an extent. In conclusion I will say that any one growing oats
either for market or for feeding purposes cannot make a more
profitable investment than to secure a few bushels of these oats
for trial purposes.



Before discussing how and what to have for our pastures for
hogs in the sunmier time we might spend a moment in consider-
ing the value and imjx)rtance of summer pastures.

In the first place abundant pastures are the cheapest feed we
can supply our hogs and the more we can get them to graze
the cheai)er the cost of i>ork production. I doubt if there would
1 e much profit in growing hogs ; all the feed was carried to them
in a concentrated forai.

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Wisconsin Agricultural Experiment Association, 91

Pasture also furnishes the best kind of roughage for our hogs.
So many feeders lose sight of the fact lliat, to get the best results
in pig feeding as in other lines of live stock, the ration should
have a certain amount of volume to it to get the best results.
There is notliing that will answer this purpose better than good
pastures where the pig can regulate the amount and bulk of
his food to his heart's content and he can do it better than any
feeder can do it for him.

Again we should keep in mind that pastures are about the
only succulent feed our hogs get and all good feeders realize
the importance of having sQ-me succulent food for our animals.
The dairyman realizes this perhaps more than any other farmer
because he sees the immediate effects in milk production, but it
is just as necessary that we should have succulent feed for our
hogs only we do not see immediate results quite so quickly as the
dairyman does.

Another great advantage of pastures is that they furnish a lot
of cheap protein and mineral matter tliat helps to balance the
grain rations fed them and thereby develop in our hogs strong
bones and muscles.

In planning our pastures for our hogs tliere are certain things
that we should keep in mind. We should have pasture in the
spring as early as we can possibly get it and as late in the fall,
in fact we like to have as much as we can the year around.

Next in planning our pastures we should have a gi'eat variety
so as to encourage as large a consumption of this cheap feed as
we can.

In the planning of pastures we should have started last year
by sowing a small piece of that most common and often times
despised plant, winter rye. It should be sown in August or
September in some old hog pasture, in the com field at the time
of the last cultivation or on some otiier piece of land especially

This rye will make a good fall pasture and in case of an open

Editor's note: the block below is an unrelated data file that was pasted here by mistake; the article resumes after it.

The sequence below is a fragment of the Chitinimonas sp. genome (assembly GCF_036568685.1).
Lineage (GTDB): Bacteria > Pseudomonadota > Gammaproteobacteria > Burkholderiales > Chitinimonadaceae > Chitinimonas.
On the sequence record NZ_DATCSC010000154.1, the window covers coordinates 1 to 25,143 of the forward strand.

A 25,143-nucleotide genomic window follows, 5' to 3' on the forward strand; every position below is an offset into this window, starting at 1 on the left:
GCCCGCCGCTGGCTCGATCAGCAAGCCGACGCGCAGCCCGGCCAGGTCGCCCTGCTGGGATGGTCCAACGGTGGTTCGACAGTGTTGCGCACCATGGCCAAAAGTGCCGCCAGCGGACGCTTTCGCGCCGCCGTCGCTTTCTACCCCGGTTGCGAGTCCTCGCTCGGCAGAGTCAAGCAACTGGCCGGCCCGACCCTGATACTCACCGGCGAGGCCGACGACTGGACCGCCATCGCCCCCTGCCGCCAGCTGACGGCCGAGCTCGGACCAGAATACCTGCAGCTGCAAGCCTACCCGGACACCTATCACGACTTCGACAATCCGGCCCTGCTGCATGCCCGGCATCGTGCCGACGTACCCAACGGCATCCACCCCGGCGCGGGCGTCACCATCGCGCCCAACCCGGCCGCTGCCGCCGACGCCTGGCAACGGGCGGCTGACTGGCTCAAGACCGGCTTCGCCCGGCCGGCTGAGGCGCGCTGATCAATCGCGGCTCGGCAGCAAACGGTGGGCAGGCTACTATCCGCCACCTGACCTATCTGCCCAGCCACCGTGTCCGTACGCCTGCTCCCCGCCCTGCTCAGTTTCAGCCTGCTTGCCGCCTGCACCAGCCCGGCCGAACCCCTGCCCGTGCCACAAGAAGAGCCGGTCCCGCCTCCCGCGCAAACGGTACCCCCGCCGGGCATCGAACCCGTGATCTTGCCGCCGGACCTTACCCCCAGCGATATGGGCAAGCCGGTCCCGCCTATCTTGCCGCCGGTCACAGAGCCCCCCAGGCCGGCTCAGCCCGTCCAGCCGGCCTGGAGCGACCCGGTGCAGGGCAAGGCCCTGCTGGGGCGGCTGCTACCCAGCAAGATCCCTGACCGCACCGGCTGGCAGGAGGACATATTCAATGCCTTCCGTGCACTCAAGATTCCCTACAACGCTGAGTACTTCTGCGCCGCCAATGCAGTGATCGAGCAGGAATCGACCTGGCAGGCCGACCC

winter the hogs can get a great deal of green feed. The rye
starts earlier in the spring and makes a more rapid growth than
any other plant we have but we can not depend on this for any
great length of time as it grows very rapidly and soon becomes
coarse and fibrous. We use this for first early.

Next I would mention as a valuable pasture the common

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92 Second Annual Report of the

blue gras3 or June grass as we call it. This comes on very
early and will furnish a great deal in the way of the best kind
of forage, but like the winlier rye its season of usefulness is
rather short as it soon ripens and its growth is nearly stopped
until cold weather comes in the fall.

These two plants that I have mentioned, we can have on any
farm without much difficulty, but from this time on is the diffi-
cult period of furnishing our hogs with good pasturage.

If we are successful in having a good catch of clover at this
time we will have one of the best pastures we can get for a great
part of the summer time, for I do not know of a better single
pasture plant than the common clover, but in connection with
this we want something els© for variety and especially if we are
not fortunate enough to have the clover.

For future pastures, as soon as we can get on tlie land in the
spring we prepare a piece of land and sow it with a grain mixt-
ure of 2 bushels of barley and 1 bushel of peas per acre. We
seed with this mixture 2 quarts of Dwarf Essex rape and 4
quarts of medium red clover.

We will sow two or three of these pieces at intervals of two
or three weeks. When the barley in the first field gets about one
foot high we turn the pigs in and they will eat the sweet and
juicy barley stalks and the peas very readily, but at this time do
not seem inclined to eat much of the rape. After this first
pasture is picked down we turn in the second and so on. After
the barley is picked dowTi it does not make much cf a growth
but the rape and clover come on and make a good growth and
as the ra}>e gets a little more maturity we turn in this first
pasture again and we have permanent pasture of rape and
clover for the rest of the season as the rape and clover will
always start up after being picked down but the peas and barley
will not.

This is our method of preparing pastures for our swine. Some
might ask why we sow the barley and peas? It is because it
comes on and is ready to pasture earlier than the rape and it also
furnishes a lot in the way of variety.

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Wisconsin Agricultural Experiment Association, 93


Ladies, Gentlemen and Fellow Students: —

It is with pleasure that I have this opportunity to say a few
words on this great and important subject of such vital interest
to all swine growers, and in thus speaking I do not presume to
be presenting something new, but rather a very old practice now
under consideration, and being revived and returned into actual
use. Our ancestors, many of our grand-fathers raised their
hogs on nature's wild and bounteous supply, the sows being
turned out in the spring (sometimes were out), and were seldom
if ever seen until late in fall when they were "rounded up"
with their families, sleek, plump, and fat from pasture, finished
with acorns which were very plentiful in those days in our sec-